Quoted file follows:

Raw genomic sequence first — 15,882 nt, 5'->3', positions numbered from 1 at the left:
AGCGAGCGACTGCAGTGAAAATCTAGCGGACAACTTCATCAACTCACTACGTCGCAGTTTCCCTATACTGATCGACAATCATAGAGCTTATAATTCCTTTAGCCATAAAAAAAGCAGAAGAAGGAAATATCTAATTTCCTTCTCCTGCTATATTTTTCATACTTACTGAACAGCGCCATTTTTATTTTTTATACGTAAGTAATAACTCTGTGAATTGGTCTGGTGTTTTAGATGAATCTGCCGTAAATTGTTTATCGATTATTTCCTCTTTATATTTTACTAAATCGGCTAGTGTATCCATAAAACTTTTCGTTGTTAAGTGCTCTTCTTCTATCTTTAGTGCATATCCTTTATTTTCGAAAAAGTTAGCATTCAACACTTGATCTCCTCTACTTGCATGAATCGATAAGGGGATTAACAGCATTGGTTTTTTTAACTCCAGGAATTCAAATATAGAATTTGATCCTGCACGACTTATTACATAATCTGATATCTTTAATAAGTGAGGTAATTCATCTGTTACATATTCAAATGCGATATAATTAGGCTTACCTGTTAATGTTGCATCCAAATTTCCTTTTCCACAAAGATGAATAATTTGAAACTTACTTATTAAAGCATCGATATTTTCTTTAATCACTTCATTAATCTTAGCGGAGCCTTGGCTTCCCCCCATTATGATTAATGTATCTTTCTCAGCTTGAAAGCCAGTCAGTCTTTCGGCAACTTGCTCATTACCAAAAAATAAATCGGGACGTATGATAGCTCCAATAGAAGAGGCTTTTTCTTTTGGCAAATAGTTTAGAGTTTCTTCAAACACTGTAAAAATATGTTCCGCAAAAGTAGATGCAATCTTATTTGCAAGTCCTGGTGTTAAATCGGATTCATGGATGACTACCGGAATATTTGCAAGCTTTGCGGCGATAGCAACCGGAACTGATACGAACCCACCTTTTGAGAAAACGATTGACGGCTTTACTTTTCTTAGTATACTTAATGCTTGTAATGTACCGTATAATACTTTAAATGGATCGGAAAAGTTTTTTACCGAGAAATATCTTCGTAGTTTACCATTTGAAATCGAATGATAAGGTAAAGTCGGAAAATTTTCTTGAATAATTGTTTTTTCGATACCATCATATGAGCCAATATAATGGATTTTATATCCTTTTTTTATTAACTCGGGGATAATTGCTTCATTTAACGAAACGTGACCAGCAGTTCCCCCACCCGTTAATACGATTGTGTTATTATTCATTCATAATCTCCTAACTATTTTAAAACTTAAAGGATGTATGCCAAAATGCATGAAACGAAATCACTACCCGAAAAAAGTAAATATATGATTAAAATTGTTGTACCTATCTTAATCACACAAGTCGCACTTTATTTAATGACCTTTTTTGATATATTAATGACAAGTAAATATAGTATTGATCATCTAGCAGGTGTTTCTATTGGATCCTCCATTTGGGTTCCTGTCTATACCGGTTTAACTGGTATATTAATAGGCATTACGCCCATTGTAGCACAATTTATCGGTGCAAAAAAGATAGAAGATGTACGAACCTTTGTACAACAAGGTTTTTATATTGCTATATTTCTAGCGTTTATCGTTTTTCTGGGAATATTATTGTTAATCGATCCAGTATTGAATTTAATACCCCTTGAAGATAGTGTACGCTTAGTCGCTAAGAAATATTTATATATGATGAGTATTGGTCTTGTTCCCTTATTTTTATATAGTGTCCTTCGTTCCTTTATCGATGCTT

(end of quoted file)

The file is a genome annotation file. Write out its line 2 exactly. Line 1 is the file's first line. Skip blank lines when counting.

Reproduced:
AGCGAGCGACTGCAGTGAAAATCTAGCGGACAACTTCATCAACTCACTACGTCGCAGTTTCCCTATACTGATCGACAATCATAGAGCTTATAATTCCTTTAGCCATAAAAAAAGCAGAAGAAGGAAATATCTAATTTCCTTCTCCTGCTATATTTTTCATACTTACTGAACAGCGCCATTTTTATTTTTTATACGTAAGTAATAACTCTGTGAATTGGTCTGGTGTTTTAGATGAATCTGCCGTAAATTGTTTATCGATTATTTCCTCTTTATATTTTACTAAATCGGCTAGTGTATCCATAAAACTTTTCGTTGTTAAGTGCTCTTCTTCTATCTTTAGTGCATATCCTTTATTTTCGAAAAAGTTAGCATTCAACACTTGATCTCCTCTACTTGCATGAATCGATAAGGGGATTAACAGCATTGGTTTTTTTAACTCCAGGAATTCAAATATAGAATTTGATCCTGCACGACTTATTACATAATCTGATATCTTTAATAAGTGAGGTAATTCATCTGTTACATATTCAAATGCGATATAATTAGGCTTACCTGTTAATGTTGCATCCAAATTTCCTTTTCCACAAAGATGAATAATTTGAAACTTACTTATTAAAGCATCGATATTTTCTTTAATCACTTCATTAATCTTAGCGGAGCCTTGGCTTCCCCCCATTATGATTAATGTATCTTTCTCAGCTTGAAAGCCAGTCAGTCTTTCGGCAACTTGCTCATTACCAAAAAATAAATCGGGACGTATGATAGCTCCAATAGAAGAGGCTTTTTCTTTTGGCAAATAGTTTAGAGTTTCTTCAAACACTGTAAAAATATGTTCCGCAAAAGTAGATGCAATCTTATTTGCAAGTCCTGGTGTTAAATCGGATTCATGGATGACTACCGGAATATTTGCAAGCTTTGCGGCGATAGCAACCGGAACTGATACGAACCCACCTTTTGAGAAAACGATTGACGGCTTTACTTTTCTTAGTATACTTAATGCTTGTAATGTACCGTATAATACTTTAAATGGATCGGAAAAGTTTTTTACCGAGAAATATCTTCGTAGTTTACCATTTGAAATCGAATGATAAGGTAAAGTCGGAAAATTTTCTTGAATAATTGTTTTTTCGATACCATCATATGAGCCAATATAATGGATTTTATATCCTTTTTTTATTAACTCGGGGATAATTGCTTCATTTAACGAAACGTGACCAGCAGTTCCCCCACCCGTTAATACGATTGTGTTATTATTCATTCATAATCTCCTAACTATTTTAAAACTTAAAGGATGTATGCCAAAATGCATGAAACGAAATCACTACCCGAAAAAAGTAAATATATGATTAAAATTGTTGTACCTATCTTAATCACACAAGTCGCACTTTATTTAATGACCTTTTTTGATATATTAATGACAAGTAAATATAGTATTGATCATCTAGCAGGTGTTTCTATTGGATCCTCCATTTGGGTTCCTGTCTATACCGGTTTAACTGGTATATTAATAGGCATTACGCCCATTGTAGCACAATTTATCGGTGCAAAAAAGATAGAAGATGTACGAACCTTTGTACAACAAGGTTTTTATATTGCTATATTTCTAGCGTTTATCGTTTTTCTGGGAATATTATTGTTAATCGATCCAGTATTGAATTTAATACCCCTTGAAGATAGTGTACGCTTAGTCGCTAAGAAATATTTATATATGATGAGTATTGGTCTTGTTCCCTTATTTTTATATAGTGTCCTTCGTTCCTTTATCGATGCTT